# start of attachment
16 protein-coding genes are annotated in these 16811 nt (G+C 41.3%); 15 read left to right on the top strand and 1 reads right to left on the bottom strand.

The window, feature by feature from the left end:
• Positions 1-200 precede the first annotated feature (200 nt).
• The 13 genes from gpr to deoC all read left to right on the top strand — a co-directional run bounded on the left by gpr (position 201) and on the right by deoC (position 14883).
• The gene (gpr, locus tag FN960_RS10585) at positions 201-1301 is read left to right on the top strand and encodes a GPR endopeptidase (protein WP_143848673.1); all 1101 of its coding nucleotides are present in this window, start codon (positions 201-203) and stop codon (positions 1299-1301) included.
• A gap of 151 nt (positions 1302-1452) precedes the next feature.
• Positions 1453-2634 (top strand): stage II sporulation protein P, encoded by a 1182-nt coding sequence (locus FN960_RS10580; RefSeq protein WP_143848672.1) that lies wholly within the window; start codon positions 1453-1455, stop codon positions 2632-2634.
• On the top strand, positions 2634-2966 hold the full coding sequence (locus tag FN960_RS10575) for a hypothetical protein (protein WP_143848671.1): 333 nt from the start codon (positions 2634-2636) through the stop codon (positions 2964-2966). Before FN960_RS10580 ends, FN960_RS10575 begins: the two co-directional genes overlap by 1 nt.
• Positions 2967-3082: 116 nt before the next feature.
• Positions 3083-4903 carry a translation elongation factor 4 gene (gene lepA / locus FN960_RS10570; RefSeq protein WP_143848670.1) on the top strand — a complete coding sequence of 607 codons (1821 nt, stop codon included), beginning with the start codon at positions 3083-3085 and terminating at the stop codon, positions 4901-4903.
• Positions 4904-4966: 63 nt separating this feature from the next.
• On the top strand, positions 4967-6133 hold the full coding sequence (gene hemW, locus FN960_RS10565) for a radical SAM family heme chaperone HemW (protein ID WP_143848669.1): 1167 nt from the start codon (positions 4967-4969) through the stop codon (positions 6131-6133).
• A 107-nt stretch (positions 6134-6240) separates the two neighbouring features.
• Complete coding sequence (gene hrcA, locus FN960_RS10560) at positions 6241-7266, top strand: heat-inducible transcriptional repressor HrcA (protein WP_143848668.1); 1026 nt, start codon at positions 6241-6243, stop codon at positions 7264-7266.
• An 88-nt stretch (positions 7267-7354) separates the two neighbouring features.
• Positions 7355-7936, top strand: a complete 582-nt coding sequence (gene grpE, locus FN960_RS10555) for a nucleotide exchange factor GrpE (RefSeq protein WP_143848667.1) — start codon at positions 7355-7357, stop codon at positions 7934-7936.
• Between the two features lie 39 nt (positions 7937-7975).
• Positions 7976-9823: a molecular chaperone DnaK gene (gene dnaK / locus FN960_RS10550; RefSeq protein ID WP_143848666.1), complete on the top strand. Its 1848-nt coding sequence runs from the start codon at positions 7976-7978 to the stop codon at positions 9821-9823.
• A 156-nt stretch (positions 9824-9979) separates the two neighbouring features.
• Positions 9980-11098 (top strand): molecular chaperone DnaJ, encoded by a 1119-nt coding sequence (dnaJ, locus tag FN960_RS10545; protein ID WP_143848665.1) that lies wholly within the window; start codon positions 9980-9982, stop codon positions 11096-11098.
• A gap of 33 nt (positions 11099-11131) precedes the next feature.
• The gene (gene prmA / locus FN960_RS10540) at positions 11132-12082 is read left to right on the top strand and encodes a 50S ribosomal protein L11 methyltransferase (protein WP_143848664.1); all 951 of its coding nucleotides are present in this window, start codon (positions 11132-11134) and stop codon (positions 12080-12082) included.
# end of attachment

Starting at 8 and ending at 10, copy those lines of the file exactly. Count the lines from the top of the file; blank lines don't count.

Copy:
• On the top strand, positions 2634-2966 hold the full coding sequence (locus tag FN960_RS10575) for a hypothetical protein (protein WP_143848671.1): 333 nt from the start codon (positions 2634-2636) through the stop codon (positions 2964-2966). Before FN960_RS10580 ends, FN960_RS10575 begins: the two co-directional genes overlap by 1 nt.
• Positions 2967-3082: 116 nt before the next feature.
• Positions 3083-4903 carry a translation elongation factor 4 gene (gene lepA / locus FN960_RS10570; RefSeq protein WP_143848670.1) on the top strand — a complete coding sequence of 607 codons (1821 nt, stop codon included), beginning with the start codon at positions 3083-3085 and terminating at the stop codon, positions 4901-4903.